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April 01, 2007
photo of mouse

Dr. Zaijie Jim Wang and colleagues at the University of Illinois suppressed morphine tolerance and dependence in mice by blocking calcium/calmodulin-dependent protein kinase II (CaMKII), which may contribute to chronic pain in the central nervous system. In a followup study, the investigators found elevated levels of CaMKII activity in the brain and spinal cord (an 81 percent and 222 percent increase, respectively) of mice displaying morphine tolerance compared with mice that did not. Trifluoperazine, an antipsychotic drug and a CaMKII inhibitor newly identified by these researchers, prevented both the increase in CaMKII activity and the development of opioid tolerance and disrupted established opioid tolerance in the animals. The findings suggest that CaMKII-suppressing drugs may reduce morphine tolerance and ultimately be of value in treating pain and fighting opioid addiction.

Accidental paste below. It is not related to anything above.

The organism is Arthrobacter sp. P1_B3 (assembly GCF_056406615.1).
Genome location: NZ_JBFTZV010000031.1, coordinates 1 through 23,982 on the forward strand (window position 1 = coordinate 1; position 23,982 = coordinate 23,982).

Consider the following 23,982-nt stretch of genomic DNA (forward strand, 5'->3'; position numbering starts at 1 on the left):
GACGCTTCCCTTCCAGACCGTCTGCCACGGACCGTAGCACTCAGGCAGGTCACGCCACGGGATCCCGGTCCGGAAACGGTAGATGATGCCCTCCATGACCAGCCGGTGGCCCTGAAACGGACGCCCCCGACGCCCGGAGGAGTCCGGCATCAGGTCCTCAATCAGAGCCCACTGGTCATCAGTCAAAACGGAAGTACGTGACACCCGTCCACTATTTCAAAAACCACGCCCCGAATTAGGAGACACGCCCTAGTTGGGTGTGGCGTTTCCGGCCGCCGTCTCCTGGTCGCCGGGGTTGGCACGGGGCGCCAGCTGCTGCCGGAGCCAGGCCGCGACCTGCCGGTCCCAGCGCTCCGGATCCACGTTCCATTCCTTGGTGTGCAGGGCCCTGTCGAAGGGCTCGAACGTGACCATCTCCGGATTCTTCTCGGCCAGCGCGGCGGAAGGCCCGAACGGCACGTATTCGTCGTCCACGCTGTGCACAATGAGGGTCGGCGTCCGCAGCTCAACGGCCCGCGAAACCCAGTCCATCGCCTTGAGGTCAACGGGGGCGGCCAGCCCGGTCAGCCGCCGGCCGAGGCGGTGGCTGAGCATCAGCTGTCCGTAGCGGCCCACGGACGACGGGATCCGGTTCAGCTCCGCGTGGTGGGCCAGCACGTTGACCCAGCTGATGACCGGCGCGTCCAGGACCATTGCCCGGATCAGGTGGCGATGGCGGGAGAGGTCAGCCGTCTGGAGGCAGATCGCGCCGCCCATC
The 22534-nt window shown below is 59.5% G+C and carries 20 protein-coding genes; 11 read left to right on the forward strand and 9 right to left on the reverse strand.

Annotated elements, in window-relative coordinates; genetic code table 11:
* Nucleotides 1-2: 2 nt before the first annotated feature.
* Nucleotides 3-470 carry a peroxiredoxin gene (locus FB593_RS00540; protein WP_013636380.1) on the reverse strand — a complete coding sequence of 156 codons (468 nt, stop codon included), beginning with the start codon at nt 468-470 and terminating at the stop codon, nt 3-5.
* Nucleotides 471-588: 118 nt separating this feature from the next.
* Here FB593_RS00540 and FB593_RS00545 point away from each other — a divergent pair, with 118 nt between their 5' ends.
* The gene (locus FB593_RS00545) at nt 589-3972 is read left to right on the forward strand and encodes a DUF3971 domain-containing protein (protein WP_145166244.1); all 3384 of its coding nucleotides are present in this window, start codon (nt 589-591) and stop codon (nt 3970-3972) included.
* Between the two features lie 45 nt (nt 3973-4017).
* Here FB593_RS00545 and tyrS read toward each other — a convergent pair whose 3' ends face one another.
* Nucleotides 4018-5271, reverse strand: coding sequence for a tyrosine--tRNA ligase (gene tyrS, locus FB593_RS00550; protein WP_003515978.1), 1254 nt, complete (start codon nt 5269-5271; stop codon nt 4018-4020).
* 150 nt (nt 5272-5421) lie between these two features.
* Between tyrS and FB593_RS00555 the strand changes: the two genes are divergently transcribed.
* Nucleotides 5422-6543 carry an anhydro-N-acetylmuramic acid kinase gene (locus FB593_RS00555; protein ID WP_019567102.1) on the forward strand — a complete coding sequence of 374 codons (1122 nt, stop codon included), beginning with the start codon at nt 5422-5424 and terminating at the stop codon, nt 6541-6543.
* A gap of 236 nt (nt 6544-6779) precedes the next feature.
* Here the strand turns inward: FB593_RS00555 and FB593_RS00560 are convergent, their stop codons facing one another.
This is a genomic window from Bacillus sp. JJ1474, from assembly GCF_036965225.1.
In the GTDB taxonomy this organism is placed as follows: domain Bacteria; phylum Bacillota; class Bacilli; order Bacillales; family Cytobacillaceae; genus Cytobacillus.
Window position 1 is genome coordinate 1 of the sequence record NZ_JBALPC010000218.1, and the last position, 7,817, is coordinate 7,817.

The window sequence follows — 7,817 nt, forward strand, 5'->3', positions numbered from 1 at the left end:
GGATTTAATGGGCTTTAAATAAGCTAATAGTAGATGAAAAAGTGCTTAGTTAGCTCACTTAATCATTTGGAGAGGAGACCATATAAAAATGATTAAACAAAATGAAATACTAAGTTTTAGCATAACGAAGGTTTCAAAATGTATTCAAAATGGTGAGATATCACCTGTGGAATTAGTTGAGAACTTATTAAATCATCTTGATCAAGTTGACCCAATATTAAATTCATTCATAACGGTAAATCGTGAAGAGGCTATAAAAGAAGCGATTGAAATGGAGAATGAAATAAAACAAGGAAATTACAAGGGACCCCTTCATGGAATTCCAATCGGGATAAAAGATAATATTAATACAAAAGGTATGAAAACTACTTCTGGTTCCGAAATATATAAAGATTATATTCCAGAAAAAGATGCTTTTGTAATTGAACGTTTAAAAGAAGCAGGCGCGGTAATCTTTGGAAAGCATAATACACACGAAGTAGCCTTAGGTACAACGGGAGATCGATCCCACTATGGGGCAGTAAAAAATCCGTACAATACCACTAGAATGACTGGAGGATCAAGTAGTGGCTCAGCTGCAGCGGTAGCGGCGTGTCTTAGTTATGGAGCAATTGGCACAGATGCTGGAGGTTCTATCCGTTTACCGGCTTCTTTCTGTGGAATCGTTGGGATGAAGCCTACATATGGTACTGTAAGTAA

Neuroscience Letters 397(1-2):1-4, 2006; [Abstract]
Journal of Pharmacology and Experimental Therapeutics 317(2): 901-909, 2006.

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